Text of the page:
• Pain that worsens or does not improve with home care or over-the-counter pain medication

It's essential to seek medical attention to receive an accurate diagnosis and appropriate treatment for pelvic pain syndrome. 

What should I consider before visiting a healthcare provider?

Following key points you should keep in mind before visiting your doctor such as:

  • Understand why you're going and what you hope to achieve.
  • Jot down any questions you have before your visit.
  • Consider bringing a companion to help you remember important information.
  • During your visit, take note of any new diagnoses, medications, treatments, or tests, as well as any instructions from your provider.
  • Understand the purpose of any new medication or treatment, as well as its potential side effects.
  • Inquire about alternative treatment options for your condition.
  • Ask about the reasons behind recommended tests or procedures and what the results could indicate.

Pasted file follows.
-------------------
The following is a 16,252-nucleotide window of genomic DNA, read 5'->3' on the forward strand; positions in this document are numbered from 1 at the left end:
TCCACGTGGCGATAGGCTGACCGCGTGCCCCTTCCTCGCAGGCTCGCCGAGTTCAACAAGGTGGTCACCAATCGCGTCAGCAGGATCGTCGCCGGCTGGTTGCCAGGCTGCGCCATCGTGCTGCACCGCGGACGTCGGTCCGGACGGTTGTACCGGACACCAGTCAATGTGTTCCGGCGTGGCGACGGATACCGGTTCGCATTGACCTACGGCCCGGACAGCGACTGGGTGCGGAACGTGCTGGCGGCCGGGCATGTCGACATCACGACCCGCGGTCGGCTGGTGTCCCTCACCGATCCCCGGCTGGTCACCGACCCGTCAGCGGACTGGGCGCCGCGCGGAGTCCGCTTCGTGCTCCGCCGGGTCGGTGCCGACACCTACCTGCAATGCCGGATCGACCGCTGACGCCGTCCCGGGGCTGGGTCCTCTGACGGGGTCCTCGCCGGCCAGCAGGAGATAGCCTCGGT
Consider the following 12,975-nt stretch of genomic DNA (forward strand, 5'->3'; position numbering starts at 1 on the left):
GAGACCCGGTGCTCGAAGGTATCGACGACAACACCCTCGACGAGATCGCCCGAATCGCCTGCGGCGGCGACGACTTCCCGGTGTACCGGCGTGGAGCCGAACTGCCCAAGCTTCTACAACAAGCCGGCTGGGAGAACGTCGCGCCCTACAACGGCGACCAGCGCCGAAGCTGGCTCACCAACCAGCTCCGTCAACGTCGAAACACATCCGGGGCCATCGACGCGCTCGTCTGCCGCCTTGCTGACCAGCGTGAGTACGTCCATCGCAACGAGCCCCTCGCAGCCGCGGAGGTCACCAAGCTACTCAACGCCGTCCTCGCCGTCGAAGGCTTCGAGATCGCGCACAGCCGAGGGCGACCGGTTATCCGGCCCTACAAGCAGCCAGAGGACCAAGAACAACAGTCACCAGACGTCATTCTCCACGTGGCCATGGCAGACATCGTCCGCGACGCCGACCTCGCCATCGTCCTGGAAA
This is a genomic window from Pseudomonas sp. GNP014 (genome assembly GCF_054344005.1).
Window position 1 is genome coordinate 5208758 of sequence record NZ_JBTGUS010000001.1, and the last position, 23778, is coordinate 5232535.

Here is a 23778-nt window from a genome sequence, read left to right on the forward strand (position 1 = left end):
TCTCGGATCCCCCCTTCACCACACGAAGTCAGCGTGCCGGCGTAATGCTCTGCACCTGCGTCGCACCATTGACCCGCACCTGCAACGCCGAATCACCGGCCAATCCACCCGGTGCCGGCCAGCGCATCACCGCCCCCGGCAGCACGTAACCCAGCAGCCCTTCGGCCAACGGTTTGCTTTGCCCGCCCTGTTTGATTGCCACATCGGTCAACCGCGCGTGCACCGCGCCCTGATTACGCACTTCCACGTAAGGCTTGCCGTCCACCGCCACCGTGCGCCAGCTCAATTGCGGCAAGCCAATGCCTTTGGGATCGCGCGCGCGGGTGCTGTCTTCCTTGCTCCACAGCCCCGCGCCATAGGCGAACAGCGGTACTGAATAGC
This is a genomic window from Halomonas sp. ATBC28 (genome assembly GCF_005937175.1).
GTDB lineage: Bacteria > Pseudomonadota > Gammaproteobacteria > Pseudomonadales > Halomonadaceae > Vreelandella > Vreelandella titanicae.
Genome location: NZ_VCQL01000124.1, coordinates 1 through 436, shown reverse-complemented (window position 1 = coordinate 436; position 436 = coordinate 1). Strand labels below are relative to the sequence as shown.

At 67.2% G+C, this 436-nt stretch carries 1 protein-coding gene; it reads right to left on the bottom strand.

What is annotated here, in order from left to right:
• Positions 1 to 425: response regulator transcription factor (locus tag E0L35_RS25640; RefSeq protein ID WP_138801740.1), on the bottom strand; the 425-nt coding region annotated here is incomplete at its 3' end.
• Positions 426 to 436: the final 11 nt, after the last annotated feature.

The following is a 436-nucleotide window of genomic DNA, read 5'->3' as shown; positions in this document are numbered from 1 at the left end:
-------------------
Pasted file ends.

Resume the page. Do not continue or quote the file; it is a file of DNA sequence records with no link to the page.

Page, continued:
• Understand the potential consequences of not following through with prescribed medication, tests, or procedures.
  • If you have a follow-up appointment, make sure to note the date, time, and purpose.
  • Familiarize yourself with how to reach your healthcare provider in case you have any questions.


Pelvic congestion syndrome is a medical condition that leads to long-lasting pelvic pain. This condition is believed to be caused by issues with the swollen veins in your pelvic region.

  • Women of childbearing age who have had multiple pregnancies may be at the highest risk of developing pelvic congestion syndrome.
  • The main symptom is pelvic pain, which may get worse after standing, walking, or having sexual intercourse. It could also begin during or after pregnancy.
  • You might need to undergo several tests to eliminate other potential causes of pelvic pain.
  • Symptoms may be alleviated with hormone treatments.
  • Procedures such as blocking the damaged veins (embolization) or surgical removal of the ovary and tube or the uterus could be considered as options.